My home office, late 2001.
It Began With an “About” Box
(The scene: October 2001, in a bland building in a bland office park on a bland street named after a large insurance company in a bland corner of Accordion City.)
“We’ve decided to re-assign you,” said the VP of R&D at the startup where I worked. “The new team will take over for your interface work. You will be in charge of the installer and the ‘About’ box.”
By “installer”, he meant the “setup” program that you would run to install our software onto your computer. As for the “About” box, that’s the little window that pops up when you click the “About this Application…” item under the “Help” menu (or the Apple menu on Macs). They look like this:
“Um…would I be doing anything else?” I asked.
“No, that’s it for now, but I expect that we’ll find more for you to do.”
If my new assignment seemed inconsequential to you, you’re right. On a particularly busy day, the task of making sure that the installer was running and that the “About” box has the correct copyright notices would take up a good ten minutes, leaving me a solid seven hours and fifty minutes of nothing to do.
Me at the office, late 2001.
The change in job responsibilities has drastically changed my daily routine. Once you factored in some time for me to answer email, my actual responsibilities had been taken core of by 9:20 a.m.. A workday that was once busy and challenging had been transformed into a vast desert of idle time.
I had the sinking feeling that as one of the last original employees of the startup who was still there amongst a rising tide of new hires hand-picked by the new boss, my days were numbered. Still, I tolerated the hour’s commute each way to my go-nowhere-do-nothing role to keep my cash flow going while I set up my next opportunity.
I spent a lot of my free time at work learning the PHP programming language and chasing down potential clients. I chatted on IRC with friends who were either working at startups or whose startups had just imploded. I read and occasionally, just for kicks, I’d help the sysadmins do things like tie up ethernet cable or inventory wifi cards.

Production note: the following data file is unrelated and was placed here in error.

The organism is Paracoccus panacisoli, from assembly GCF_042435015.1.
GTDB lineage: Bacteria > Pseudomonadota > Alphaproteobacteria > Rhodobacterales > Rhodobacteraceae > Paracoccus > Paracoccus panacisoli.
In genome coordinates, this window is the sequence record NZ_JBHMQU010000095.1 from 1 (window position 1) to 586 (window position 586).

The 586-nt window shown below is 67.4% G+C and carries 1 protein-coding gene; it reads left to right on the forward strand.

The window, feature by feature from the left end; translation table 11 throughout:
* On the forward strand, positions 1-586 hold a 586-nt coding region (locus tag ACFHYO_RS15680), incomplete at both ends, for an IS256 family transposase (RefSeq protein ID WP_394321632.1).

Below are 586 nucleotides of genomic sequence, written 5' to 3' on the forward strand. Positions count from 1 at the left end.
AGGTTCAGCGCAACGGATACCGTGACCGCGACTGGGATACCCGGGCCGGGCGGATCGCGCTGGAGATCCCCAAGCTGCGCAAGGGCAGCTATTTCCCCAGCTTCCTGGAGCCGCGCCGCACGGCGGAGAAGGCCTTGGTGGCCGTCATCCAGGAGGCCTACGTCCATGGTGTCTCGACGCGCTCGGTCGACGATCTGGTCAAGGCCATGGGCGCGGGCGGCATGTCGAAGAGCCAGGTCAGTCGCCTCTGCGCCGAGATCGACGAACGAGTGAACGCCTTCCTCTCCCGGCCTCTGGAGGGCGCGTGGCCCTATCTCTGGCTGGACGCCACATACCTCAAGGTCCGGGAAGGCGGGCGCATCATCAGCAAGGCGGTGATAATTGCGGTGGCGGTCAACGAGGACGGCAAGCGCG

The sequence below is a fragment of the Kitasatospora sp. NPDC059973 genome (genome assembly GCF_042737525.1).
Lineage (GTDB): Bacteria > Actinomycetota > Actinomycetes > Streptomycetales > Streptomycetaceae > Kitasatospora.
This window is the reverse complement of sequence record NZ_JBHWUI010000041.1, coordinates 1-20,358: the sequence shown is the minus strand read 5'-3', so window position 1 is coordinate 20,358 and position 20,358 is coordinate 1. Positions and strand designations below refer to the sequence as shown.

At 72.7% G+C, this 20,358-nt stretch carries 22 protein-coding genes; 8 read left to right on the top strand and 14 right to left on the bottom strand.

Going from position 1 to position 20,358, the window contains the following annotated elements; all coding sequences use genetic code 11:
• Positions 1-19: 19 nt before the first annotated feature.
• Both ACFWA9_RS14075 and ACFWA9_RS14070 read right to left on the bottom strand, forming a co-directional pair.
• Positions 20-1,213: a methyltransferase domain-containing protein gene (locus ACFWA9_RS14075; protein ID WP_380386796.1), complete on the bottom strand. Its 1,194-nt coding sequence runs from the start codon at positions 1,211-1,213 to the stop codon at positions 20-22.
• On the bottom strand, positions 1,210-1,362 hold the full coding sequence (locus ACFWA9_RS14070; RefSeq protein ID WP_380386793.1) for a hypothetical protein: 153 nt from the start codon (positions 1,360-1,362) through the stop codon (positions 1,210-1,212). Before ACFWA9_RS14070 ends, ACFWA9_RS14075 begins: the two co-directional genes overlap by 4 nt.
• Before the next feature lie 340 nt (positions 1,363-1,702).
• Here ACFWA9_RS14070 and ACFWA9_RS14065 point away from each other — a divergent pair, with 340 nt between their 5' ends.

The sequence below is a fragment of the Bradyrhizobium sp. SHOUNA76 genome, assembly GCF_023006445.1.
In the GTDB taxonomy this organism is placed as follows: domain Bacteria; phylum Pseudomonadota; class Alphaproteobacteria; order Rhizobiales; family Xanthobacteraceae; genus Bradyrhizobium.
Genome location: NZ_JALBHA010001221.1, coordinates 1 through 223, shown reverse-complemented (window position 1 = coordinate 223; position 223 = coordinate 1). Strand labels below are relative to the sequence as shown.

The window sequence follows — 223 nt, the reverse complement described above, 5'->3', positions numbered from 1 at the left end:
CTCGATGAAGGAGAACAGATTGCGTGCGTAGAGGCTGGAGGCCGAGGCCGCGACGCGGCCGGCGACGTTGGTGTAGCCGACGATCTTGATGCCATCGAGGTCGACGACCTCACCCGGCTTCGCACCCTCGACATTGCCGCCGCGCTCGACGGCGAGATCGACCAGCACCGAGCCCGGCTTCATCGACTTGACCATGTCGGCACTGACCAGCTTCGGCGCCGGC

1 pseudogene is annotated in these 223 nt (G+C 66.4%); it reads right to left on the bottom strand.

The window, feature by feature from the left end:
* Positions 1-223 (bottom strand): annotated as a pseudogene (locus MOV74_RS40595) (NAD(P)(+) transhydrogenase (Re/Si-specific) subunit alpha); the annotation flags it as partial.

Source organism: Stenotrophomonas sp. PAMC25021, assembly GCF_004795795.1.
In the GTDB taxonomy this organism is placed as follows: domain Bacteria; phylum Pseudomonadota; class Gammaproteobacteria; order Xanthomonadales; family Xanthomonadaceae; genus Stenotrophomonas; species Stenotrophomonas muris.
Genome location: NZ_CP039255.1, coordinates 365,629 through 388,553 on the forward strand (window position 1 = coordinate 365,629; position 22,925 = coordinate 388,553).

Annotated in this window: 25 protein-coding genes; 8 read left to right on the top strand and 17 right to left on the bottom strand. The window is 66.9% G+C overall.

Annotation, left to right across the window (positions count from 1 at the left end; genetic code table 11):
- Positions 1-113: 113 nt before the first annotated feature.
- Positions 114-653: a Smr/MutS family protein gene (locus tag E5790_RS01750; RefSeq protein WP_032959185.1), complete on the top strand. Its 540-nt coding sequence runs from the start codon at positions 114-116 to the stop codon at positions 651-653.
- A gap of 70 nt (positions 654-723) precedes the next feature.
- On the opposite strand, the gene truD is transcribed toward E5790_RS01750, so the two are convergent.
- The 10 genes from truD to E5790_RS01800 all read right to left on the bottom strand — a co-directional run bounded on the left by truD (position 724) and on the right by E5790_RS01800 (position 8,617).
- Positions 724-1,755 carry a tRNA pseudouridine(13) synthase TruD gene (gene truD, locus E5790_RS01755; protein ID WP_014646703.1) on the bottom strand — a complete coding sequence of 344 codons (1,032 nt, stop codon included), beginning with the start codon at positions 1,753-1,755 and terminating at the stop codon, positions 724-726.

I also started a blog.
It needed a name, and at the time I couldn’t think of one that I felt was any good. On a whim, I simply decided to call it The Adventures of Accordion Guy in the 21st Century. It was dumb, and I planned on changing it as soon as I thought of a good one.
Having an outlet like Accordion Guy kept me sane during those last, tedious, will-you-fire-me-already days at the startup. It also kept me sane during those oh-God-oh-God-I need-to-get-clients days after getting sacked and during those long nights when I put in a lot of programming time for those clients later on.
It also had some unexpected benefits. My log entry about the time my deadbeat ex-housemate let a con man into the house for a second time got covered on Boing Boing, and suddenly my readership went from tens to the low hundreds. Getting laid off gave me a fair bit of time to have some adventures, and thus my much-linked-to stories from those early days got more attention through the blogosphere:
- The Accidental Go-Go Dancer
- That Syd, What a Mensch!
- The Star-Spangled Banner and Anal Sovereignty
- Now It Can Be Told (or How I Landed My New Client)
The Girl Who Cried Webmaster was a turning point for the Accordion Guy blog: it impressed the powers that be at Tucows, and played a key role in my becoming their Technical Community Development Coordinator (an incredibly wordy way of saying “developer evangelist”). The blog had saved my bacon and landed me a job – and now I was getting paid to blog!
Eight Years Later
Today is my eighth blogging anniversary. I’m still blogging happily here at Accordion Guy as well as at Global Nerdy and Microsoft Canada’s Canadian Developer Connection. There’s a chance that I’m Microsoft Canada’s most active blogger, whether blogging personally or in an official capacity. I suppose I can go look that up once my work schedule calms down a little.
Blogging has made my life better. From the more tangible things like the network of friends, acquaintances and contacts I’ve built to the less-tangible “making your life worth living by examining it” effect that blogging often has, it’s become one of the two life-changing hobbies I took up around the turn of the millennium (I’m sure you can guess what the other one is). I can’t imagine not doing it for at least another eight years.
To you, my readers, I’d like to say thank you. I hope to keep entertaining, informing – and yes, occasionally annoying – you for years to come. Thanks for reading.